PRIVACY AND PSYCHOSOMATIC STRESS: AN EMPIRICAL ANALYSIS
This study examines the unsubstantiated but widely accepted supposition that insufficient privacy is stressful to the individual. Data were obtained through personal interviews with 1279 persons randomly selected from seven major urban centers in New Zealand. The findings provide substantial support for the hypothesis that a perceived lack of privacy is directly associated with psychosomatic stress. The relationship is also specified in terms of various measures of stress as well as by the sex of respondents.
No Reference information available - sign in for access.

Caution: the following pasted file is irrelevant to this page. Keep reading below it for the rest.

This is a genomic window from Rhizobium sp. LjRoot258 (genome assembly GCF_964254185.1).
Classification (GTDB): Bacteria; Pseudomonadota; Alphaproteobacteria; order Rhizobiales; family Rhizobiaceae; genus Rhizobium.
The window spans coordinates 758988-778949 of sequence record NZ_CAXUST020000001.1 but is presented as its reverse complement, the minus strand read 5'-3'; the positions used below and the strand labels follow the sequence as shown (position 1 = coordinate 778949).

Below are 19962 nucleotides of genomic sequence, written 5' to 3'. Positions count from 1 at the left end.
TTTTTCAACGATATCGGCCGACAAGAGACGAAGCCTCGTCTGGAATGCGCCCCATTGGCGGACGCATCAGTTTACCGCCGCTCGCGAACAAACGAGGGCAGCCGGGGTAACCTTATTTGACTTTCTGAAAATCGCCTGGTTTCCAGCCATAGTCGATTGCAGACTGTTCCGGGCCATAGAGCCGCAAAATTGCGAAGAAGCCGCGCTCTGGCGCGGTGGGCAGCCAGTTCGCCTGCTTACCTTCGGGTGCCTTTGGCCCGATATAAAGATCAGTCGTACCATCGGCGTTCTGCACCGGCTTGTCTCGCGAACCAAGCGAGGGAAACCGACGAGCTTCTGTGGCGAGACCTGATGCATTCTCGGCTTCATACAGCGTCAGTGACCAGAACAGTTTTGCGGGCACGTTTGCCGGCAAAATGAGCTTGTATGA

No Citation information available - sign in for access.
No Supplementary Data.
Document Type: Research Article
Publication date: 1978-01-01
More about this publication?
- The Journal's core purpose is scientific communication in the disciplines of Social Psychology, Developmental and Personality Psychology
- Editorial Board
- Information for Authors
- Submit a Paper
- Subscribe to this Title
- Terms & Conditions
- Contact the Publisher
- Manuscript Guidelines
- Ingenta Connect is not responsible for the content or availability of external websites